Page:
One of the many myths about depression is that depression occurs as a result of mental weakness. Some believe only emotionally troubled individuals get depressed. This myth may cause some to deny or minimize their own depression symptoms.
Depression can happen to anyone, not because of weakness, but because of a combination of behavioral, genetic and biological factors. Depression statistics show that it afflicts all kinds of people. There are even celebrities with depression.
Depression: Famous Sufferers
Depression doesnÃ•t discriminate. Researchers and historians have speculated that a number of famous individuals suffered from depression. Their struggles with depression did not make them any less great. They include:
- Abraham Lincoln
- Buzz Aldrin
- Charles Darwin
- Charles Dickens
- Mark Twain
- Princess Diana
- Sir Isaac Newton
- Vincent van Gogh
- Wolfgang Amadeus Mozart.
There are many celebrities with depression who have shared their stories about how depression happens. When it comes to depression, famous sufferers include:
- Actors: Brooke Shields, Drew Carey, Harrison Ford, Heather Locklear and Marilyn Monroe.
- Musicians: Alanis Morissette, Billy Corgan, James Taylor, Janet Jackson, Naomi Judd and Natalie Cole.
- Writers: Anne Rice, Edgar Allan Poe, Ernest Hemingway, Hans Christian Anderson, Herman Melville, John Keats, Kurt Vonnegut and Tennessee Williams.
Even former U.S. First Lady Hillary Rodham Clinton has been treated for depressive disorder.
Depression Happens: The Prevalence of Depression
According to the Center for Mental Health Services, as many as one in 33 children are clinically depressed. For teens, these depression statistics rise to one in eight. Researchers from Brown University found that about six million elderly people are depressed, although only 10 percent receive the treatment they need.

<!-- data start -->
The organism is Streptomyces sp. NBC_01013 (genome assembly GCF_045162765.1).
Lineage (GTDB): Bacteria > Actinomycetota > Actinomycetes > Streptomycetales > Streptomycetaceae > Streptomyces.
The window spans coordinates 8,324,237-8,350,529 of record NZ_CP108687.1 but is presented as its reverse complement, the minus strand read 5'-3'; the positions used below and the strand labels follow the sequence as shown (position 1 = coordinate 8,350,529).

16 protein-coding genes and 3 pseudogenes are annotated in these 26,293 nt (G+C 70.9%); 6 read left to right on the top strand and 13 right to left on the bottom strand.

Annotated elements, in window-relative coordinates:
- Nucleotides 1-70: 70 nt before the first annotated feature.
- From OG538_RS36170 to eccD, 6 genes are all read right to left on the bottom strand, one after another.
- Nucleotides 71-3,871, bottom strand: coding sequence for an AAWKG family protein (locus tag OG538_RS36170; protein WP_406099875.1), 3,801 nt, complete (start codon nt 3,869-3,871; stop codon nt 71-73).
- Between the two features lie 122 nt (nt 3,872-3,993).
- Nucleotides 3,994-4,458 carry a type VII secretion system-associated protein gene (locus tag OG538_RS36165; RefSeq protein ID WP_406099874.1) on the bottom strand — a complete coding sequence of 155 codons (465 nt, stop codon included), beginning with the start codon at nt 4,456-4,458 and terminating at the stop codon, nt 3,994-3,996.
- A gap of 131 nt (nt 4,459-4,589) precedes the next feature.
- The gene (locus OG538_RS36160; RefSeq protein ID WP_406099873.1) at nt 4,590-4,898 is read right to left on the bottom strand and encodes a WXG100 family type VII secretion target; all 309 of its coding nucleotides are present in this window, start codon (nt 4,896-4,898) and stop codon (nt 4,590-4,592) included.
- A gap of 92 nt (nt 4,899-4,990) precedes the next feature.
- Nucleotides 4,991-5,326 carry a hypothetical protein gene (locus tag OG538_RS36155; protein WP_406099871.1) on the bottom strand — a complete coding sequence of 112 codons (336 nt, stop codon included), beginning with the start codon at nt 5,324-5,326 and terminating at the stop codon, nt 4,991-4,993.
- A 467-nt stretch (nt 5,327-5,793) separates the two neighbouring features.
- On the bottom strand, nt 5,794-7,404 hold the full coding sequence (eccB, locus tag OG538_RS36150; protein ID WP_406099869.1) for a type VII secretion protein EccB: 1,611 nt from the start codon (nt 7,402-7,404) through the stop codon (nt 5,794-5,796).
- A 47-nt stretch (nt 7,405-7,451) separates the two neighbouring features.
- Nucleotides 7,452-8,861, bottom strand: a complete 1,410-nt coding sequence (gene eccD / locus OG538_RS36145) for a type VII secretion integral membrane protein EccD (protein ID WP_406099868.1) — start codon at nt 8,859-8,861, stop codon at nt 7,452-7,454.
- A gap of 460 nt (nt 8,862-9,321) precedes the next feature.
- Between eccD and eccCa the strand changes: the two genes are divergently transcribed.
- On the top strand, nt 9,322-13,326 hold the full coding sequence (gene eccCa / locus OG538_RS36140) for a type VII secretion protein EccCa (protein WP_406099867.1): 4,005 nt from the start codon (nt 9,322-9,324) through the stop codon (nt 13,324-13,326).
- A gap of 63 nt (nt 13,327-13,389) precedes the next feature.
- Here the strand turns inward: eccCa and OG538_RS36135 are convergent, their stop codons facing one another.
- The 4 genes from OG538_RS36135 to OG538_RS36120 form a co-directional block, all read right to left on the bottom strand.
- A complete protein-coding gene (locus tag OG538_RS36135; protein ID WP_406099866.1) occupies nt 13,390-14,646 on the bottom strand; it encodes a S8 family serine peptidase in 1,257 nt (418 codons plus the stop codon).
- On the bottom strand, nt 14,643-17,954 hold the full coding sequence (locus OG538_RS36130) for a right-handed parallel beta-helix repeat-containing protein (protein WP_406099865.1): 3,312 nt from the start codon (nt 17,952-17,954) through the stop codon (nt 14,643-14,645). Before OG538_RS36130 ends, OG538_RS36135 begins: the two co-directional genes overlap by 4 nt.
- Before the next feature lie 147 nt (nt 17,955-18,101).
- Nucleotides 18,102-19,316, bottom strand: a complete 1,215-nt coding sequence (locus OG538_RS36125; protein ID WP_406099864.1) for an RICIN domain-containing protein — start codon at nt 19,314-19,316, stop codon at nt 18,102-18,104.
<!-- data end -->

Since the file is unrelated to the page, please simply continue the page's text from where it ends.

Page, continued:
The World Health Organization states that depression is the leading cause of disability for people ages 15 to 44.
According to depression statistics provided by the Archives of General Psychiatry, depression affects about 6.7 percent of the population of the United States. ThatÃ•s over 14 million Americans.
The National Institute of Mental Health (NIMH) has reported the following depression statistics regarding who is depressed:
- 75 percent of people suffering from eating disorders
- 50 percent of Parkinson’s patients
- 25 percent of cancer patients
- 27 percent of people recovering from strokes
- 33 percent of heart attack survivors
- 33 percent of HIV patients.
Depression statistics are also high for those who care for an elderly or disabled relative. According to the Family Caregiver Alliance, depression happens to about 58 percent of caregivers.
As these depression statistics demonstrate, depression happens to many people across all ages. ItÃ•s a widespread disorder affecting people of every race and social status. ItÃ•s not a sign of mental weakness – in fact, depression is caused by a chemical imbalance in the brain that could happen to anyone.
Although the myth goes that depression shows mental weakness, knowing when to ask for help is an indicator of great inner strength.
Depression and Bipolar Support Alliance Staff. (2009). Statistics on depression. Retrieved May 12, 2010, from the Depression and Bipolar Support Alliance website: www.dbsalliance.org/site/PageServer?pagename=about_statistics_depression.
Real Mental Health Staff. (2008). Celebrities with depression. Retrieved May 12, 2010, from the Real Mental Health website: www.realmentalhealth.com/depression/depression_celebs.asp.